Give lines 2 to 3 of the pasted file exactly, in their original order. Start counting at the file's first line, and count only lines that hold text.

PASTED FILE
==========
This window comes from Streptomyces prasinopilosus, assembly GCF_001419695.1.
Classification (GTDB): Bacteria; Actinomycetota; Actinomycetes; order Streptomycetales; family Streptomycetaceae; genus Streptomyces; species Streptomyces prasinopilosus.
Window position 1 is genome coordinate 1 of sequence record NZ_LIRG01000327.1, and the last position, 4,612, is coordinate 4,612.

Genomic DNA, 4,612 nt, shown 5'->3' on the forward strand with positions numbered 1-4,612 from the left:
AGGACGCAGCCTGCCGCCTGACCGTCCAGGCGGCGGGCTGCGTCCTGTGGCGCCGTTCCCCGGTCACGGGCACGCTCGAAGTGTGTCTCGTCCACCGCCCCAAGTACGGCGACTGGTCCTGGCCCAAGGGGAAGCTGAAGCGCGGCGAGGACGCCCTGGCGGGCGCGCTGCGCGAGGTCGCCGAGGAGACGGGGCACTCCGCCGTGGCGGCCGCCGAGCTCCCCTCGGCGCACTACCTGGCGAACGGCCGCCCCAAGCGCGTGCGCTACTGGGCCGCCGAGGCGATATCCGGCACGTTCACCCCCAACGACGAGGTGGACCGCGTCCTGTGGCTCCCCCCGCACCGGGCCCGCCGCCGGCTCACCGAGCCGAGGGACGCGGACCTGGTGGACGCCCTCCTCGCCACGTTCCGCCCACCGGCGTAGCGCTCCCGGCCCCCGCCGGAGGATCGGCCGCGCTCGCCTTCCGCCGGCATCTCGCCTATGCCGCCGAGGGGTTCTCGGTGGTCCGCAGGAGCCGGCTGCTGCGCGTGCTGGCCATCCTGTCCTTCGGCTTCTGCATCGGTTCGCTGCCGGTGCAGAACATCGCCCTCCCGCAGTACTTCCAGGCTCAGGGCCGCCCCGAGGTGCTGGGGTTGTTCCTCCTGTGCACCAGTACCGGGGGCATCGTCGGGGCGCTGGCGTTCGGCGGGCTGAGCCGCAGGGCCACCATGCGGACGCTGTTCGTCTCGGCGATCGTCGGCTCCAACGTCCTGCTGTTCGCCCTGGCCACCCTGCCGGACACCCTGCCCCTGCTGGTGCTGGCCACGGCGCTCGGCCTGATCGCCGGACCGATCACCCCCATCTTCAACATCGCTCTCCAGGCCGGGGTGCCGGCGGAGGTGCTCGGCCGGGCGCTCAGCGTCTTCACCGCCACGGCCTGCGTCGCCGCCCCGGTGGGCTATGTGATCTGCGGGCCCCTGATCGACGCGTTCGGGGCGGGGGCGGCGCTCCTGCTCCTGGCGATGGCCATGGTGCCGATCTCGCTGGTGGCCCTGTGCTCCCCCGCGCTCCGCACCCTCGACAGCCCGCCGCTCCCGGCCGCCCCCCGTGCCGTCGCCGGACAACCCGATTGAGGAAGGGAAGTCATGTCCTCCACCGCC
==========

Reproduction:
Classification (GTDB): Bacteria; Actinomycetota; Actinomycetes; order Streptomycetales; family Streptomycetaceae; genus Streptomyces; species Streptomyces prasinopilosus.
Window position 1 is genome coordinate 1 of sequence record NZ_LIRG01000327.1, and the last position, 4,612, is coordinate 4,612.